After suffering for more than 32 years with Parkinson’s disease. Iconic boxing legend and a former world heavyweight boxing champion Muhammad Ali has passed away at the age of 74 at a hospital in the US city of Phoenix in Arizona state after being admitted on Thursday.
The funeral will take place in Ali’s hometown of Louisville, Kentucky, his family said in a statement.
This sad news comes after Muhammad was rushed to the hospital on June 2 for a respiratory issue. He was determined to be in fair condition following the hospitalization, according to his rep, but has now succumbed to the illness.
However, this was not the first time the former boxer has had health issues. He spent time in the hospital in Dec. 2014 after suffering a bout of pneumonia, and found himself back there in Jan. 2015 to be treated for an infection. Fans feared his death would actually come much sooner than now, too, because in Feb. 2013, his brother gave an interview claiming Ali couldn’t speak and would be dead in “days.” His daughter refuted the statement at the time, though.
In case you’re not familiar with Muhammad’s career, he’s widely considered as the greatest heavyweight boxer of all time.
Ali, originally known as Cassius Clay, began training at 12 years old and at the age of 22 won the world heavyweight championship in 1964 from Sonny Liston in a stunning upset. Shortly after that bout, Ali joined the Nation of Islam and changed his name. He converted to Sunni Islam in 1975, and 30 years later began adhering to Sufism.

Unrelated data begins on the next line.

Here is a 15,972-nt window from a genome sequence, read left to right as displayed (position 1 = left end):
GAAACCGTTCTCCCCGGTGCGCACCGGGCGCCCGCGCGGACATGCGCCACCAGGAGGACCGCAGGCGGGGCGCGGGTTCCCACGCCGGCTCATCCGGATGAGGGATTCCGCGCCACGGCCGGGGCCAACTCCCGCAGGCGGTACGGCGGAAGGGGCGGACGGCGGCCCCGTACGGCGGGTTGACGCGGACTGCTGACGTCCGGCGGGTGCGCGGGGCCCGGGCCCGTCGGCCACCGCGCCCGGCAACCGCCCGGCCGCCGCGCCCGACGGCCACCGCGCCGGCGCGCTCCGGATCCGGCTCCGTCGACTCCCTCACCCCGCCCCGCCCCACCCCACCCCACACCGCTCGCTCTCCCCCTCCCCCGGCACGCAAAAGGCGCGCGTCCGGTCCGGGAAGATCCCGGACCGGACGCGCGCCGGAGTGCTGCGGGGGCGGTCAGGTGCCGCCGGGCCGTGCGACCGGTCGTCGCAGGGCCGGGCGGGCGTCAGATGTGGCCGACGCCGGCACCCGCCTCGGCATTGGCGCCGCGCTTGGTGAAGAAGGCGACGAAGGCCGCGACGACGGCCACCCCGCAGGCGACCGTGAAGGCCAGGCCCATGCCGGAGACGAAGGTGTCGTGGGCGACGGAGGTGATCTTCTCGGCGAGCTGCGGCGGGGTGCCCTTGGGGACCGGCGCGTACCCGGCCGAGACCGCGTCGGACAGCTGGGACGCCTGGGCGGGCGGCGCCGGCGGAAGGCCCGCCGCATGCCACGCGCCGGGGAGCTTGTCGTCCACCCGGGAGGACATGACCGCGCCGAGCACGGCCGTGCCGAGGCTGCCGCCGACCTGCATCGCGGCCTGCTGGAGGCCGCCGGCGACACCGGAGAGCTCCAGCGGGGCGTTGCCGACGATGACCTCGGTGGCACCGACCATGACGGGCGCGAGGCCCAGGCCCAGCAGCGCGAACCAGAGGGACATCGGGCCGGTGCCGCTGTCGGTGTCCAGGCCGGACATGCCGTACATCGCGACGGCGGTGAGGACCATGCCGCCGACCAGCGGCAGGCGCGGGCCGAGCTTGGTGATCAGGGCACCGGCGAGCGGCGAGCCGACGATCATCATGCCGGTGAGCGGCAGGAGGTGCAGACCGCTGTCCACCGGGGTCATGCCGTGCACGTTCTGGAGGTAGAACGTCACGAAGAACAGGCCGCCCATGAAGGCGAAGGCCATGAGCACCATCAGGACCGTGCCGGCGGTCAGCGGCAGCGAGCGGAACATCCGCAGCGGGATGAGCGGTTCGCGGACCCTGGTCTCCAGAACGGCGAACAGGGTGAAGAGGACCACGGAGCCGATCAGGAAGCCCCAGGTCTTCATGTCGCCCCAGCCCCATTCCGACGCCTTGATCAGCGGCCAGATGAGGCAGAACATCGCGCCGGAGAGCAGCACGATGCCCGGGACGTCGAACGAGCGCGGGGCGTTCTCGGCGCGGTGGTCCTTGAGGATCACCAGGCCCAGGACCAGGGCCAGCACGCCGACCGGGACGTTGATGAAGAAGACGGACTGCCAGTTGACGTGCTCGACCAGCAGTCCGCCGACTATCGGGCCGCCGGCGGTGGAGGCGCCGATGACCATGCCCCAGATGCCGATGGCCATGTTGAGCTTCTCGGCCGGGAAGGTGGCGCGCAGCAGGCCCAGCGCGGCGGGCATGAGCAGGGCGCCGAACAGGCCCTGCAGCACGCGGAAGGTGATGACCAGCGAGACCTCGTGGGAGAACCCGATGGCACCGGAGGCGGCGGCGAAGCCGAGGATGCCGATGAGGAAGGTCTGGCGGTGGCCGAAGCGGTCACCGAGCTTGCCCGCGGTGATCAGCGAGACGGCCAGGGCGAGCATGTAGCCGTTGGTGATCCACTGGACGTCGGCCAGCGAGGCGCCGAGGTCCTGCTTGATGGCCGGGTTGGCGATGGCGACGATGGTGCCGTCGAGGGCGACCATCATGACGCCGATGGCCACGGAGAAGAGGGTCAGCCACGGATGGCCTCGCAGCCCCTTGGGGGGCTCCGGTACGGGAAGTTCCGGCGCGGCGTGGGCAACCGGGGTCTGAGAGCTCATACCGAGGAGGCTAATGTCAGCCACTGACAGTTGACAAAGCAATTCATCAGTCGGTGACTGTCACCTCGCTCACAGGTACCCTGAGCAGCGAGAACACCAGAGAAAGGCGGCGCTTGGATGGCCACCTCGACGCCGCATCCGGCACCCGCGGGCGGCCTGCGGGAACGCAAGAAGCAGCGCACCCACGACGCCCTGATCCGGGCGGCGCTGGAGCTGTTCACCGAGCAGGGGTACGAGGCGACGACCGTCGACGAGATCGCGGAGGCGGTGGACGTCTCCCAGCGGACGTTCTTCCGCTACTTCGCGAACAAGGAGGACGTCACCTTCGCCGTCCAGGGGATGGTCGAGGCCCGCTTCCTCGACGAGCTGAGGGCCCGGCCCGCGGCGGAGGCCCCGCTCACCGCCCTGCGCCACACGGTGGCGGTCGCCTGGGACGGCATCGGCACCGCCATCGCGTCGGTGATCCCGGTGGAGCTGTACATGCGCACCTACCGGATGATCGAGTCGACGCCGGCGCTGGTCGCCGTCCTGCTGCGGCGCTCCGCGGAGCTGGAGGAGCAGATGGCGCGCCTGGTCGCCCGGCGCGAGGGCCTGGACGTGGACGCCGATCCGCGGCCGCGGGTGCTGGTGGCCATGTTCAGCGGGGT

In 1967, three years after winning the heavyweight title, Ali refused to be conscripted into the U.S. military, citing his religious beliefs and opposition to American involvement in the Vietnam War. He was eventually arrested and found guilty on draft evasion charges and stripped of his boxing title. He did not fight again for nearly four years—losing a time of peak performance in an athlete’s career. Ali’s appeal worked its way up to the U.S. Supreme Court where, in 1971, his conviction was overturned. Ali’s actions as a conscientious objector to the war made him an icon for the larger counterculture generation.
Ali remains the only three-time lineal world heavyweight champion; he won the title in 1964, 1974, and 1978. Between February 25, 1964, and September 19, 1964, Muhammad Ali reigned as the undisputed heavyweight boxing champion.
Nicknamed “The Greatest”, Ali was involved in several historic boxing matches. Notable among these were the first Liston fight, three with rival Joe Frazier, and one with George Foreman, in which he regained titles he had been stripped of seven years earlier.